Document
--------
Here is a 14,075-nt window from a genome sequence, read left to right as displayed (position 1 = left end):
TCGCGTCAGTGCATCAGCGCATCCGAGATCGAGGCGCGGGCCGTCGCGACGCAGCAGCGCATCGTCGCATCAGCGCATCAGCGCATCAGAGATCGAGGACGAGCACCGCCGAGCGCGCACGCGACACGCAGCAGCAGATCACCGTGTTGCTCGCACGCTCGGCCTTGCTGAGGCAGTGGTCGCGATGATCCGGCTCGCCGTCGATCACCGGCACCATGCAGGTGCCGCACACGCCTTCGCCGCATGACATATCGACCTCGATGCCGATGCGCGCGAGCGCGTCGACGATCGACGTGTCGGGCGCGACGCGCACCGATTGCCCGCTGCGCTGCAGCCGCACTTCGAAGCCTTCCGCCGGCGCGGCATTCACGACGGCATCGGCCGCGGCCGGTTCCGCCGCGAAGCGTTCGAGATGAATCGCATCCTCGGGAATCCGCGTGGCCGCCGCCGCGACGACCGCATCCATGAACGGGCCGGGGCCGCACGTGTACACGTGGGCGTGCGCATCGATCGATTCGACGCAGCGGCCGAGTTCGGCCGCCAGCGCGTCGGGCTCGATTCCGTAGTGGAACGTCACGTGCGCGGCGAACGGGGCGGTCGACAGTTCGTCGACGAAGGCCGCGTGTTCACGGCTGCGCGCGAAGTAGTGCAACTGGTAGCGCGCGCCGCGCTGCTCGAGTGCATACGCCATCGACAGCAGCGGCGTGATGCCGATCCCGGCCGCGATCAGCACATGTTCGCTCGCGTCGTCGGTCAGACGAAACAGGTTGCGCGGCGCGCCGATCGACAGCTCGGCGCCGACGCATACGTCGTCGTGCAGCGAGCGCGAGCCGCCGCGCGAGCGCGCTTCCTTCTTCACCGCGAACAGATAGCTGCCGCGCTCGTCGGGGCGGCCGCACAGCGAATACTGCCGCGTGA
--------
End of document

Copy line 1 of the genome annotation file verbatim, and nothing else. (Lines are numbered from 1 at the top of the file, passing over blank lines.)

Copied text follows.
Here is a 14,075-nt window from a genome sequence, read left to right as displayed (position 1 = left end):